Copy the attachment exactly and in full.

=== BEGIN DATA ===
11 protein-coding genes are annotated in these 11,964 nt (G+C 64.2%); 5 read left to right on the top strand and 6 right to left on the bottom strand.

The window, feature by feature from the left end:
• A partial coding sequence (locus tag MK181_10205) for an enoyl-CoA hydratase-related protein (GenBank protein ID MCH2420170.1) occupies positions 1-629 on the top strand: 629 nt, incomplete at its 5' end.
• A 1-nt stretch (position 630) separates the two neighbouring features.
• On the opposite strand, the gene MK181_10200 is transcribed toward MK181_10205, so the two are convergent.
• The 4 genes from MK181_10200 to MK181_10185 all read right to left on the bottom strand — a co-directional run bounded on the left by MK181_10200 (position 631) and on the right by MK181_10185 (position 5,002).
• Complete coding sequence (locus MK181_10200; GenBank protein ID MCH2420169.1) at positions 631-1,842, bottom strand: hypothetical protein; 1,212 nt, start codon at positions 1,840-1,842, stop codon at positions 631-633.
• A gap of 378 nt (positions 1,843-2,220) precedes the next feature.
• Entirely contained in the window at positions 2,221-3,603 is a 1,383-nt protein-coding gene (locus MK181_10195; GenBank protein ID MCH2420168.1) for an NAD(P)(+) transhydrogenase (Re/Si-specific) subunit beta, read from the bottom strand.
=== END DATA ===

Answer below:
11 protein-coding genes are annotated in these 11,964 nt (G+C 64.2%); 5 read left to right on the top strand and 6 right to left on the bottom strand.

The window, feature by feature from the left end:
• A partial coding sequence (locus tag MK181_10205) for an enoyl-CoA hydratase-related protein (GenBank protein ID MCH2420170.1) occupies positions 1-629 on the top strand: 629 nt, incomplete at its 5' end.
• A 1-nt stretch (position 630) separates the two neighbouring features.
• On the opposite strand, the gene MK181_10200 is transcribed toward MK181_10205, so the two are convergent.
• The 4 genes from MK181_10200 to MK181_10185 all read right to left on the bottom strand — a co-directional run bounded on the left by MK181_10200 (position 631) and on the right by MK181_10185 (position 5,002).
• Complete coding sequence (locus MK181_10200; GenBank protein ID MCH2420169.1) at positions 631-1,842, bottom strand: hypothetical protein; 1,212 nt, start codon at positions 1,840-1,842, stop codon at positions 631-633.
• A gap of 378 nt (positions 1,843-2,220) precedes the next feature.
• Entirely contained in the window at positions 2,221-3,603 is a 1,383-nt protein-coding gene (locus MK181_10195; GenBank protein ID MCH2420168.1) for an NAD(P)(+) transhydrogenase (Re/Si-specific) subunit beta, read from the bottom strand.